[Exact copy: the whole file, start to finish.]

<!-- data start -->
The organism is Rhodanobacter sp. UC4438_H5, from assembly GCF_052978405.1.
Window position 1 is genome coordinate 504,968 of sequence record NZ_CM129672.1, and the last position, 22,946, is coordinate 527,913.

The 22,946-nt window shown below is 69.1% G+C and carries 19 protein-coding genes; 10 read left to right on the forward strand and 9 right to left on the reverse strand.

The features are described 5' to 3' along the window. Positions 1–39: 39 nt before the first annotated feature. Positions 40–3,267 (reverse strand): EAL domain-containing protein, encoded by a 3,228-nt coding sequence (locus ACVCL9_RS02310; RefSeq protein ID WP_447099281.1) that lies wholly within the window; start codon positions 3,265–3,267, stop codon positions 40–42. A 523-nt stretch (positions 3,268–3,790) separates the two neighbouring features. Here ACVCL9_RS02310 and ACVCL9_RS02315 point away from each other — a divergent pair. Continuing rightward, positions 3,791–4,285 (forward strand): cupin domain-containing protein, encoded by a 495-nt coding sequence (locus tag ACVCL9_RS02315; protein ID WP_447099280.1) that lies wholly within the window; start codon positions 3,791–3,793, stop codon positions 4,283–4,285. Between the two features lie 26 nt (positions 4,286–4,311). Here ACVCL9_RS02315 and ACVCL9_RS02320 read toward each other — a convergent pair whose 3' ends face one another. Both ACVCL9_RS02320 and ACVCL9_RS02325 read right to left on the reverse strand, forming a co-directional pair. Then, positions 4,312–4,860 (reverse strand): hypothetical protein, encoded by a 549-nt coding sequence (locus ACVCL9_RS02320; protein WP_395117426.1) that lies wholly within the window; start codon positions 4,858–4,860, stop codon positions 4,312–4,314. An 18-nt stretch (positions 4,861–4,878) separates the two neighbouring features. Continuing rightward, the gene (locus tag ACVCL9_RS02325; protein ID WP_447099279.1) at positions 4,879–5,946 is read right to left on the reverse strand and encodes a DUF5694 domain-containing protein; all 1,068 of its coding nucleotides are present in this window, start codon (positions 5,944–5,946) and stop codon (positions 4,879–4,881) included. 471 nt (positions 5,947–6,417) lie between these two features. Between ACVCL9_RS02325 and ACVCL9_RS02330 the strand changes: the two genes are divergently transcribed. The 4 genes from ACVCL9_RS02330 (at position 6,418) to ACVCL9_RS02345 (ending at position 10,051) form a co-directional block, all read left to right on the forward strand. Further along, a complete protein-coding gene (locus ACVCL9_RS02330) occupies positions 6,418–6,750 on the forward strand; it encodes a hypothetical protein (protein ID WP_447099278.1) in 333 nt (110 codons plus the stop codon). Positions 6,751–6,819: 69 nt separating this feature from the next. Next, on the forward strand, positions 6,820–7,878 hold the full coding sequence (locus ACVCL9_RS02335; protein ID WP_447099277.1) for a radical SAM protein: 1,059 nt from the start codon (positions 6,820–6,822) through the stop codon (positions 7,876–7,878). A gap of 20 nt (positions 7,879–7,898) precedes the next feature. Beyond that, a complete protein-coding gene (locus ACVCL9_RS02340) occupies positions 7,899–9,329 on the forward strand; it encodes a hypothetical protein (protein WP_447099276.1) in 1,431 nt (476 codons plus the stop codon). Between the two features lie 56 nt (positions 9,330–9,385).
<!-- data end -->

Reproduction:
The organism is Rhodanobacter sp. UC4438_H5, from assembly GCF_052978405.1.
Window position 1 is genome coordinate 504,968 of sequence record NZ_CM129672.1, and the last position, 22,946, is coordinate 527,913.

The 22,946-nt window shown below is 69.1% G+C and carries 19 protein-coding genes; 10 read left to right on the forward strand and 9 right to left on the reverse strand.

The features are described 5' to 3' along the window. Positions 1–39: 39 nt before the first annotated feature. Positions 40–3,267 (reverse strand): EAL domain-containing protein, encoded by a 3,228-nt coding sequence (locus ACVCL9_RS02310; RefSeq protein ID WP_447099281.1) that lies wholly within the window; start codon positions 3,265–3,267, stop codon positions 40–42. A 523-nt stretch (positions 3,268–3,790) separates the two neighbouring features. Here ACVCL9_RS02310 and ACVCL9_RS02315 point away from each other — a divergent pair. Continuing rightward, positions 3,791–4,285 (forward strand): cupin domain-containing protein, encoded by a 495-nt coding sequence (locus tag ACVCL9_RS02315; protein ID WP_447099280.1) that lies wholly within the window; start codon positions 3,791–3,793, stop codon positions 4,283–4,285. Between the two features lie 26 nt (positions 4,286–4,311). Here ACVCL9_RS02315 and ACVCL9_RS02320 read toward each other — a convergent pair whose 3' ends face one another. Both ACVCL9_RS02320 and ACVCL9_RS02325 read right to left on the reverse strand, forming a co-directional pair. Then, positions 4,312–4,860 (reverse strand): hypothetical protein, encoded by a 549-nt coding sequence (locus ACVCL9_RS02320; protein WP_395117426.1) that lies wholly within the window; start codon positions 4,858–4,860, stop codon positions 4,312–4,314. An 18-nt stretch (positions 4,861–4,878) separates the two neighbouring features. Continuing rightward, the gene (locus tag ACVCL9_RS02325; protein ID WP_447099279.1) at positions 4,879–5,946 is read right to left on the reverse strand and encodes a DUF5694 domain-containing protein; all 1,068 of its coding nucleotides are present in this window, start codon (positions 5,944–5,946) and stop codon (positions 4,879–4,881) included. 471 nt (positions 5,947–6,417) lie between these two features. Between ACVCL9_RS02325 and ACVCL9_RS02330 the strand changes: the two genes are divergently transcribed. The 4 genes from ACVCL9_RS02330 (at position 6,418) to ACVCL9_RS02345 (ending at position 10,051) form a co-directional block, all read left to right on the forward strand. Further along, a complete protein-coding gene (locus ACVCL9_RS02330) occupies positions 6,418–6,750 on the forward strand; it encodes a hypothetical protein (protein ID WP_447099278.1) in 333 nt (110 codons plus the stop codon). Positions 6,751–6,819: 69 nt separating this feature from the next. Next, on the forward strand, positions 6,820–7,878 hold the full coding sequence (locus ACVCL9_RS02335; protein ID WP_447099277.1) for a radical SAM protein: 1,059 nt from the start codon (positions 6,820–6,822) through the stop codon (positions 7,876–7,878). A gap of 20 nt (positions 7,879–7,898) precedes the next feature. Beyond that, a complete protein-coding gene (locus ACVCL9_RS02340) occupies positions 7,899–9,329 on the forward strand; it encodes a hypothetical protein (protein WP_447099276.1) in 1,431 nt (476 codons plus the stop codon). Between the two features lie 56 nt (positions 9,330–9,385).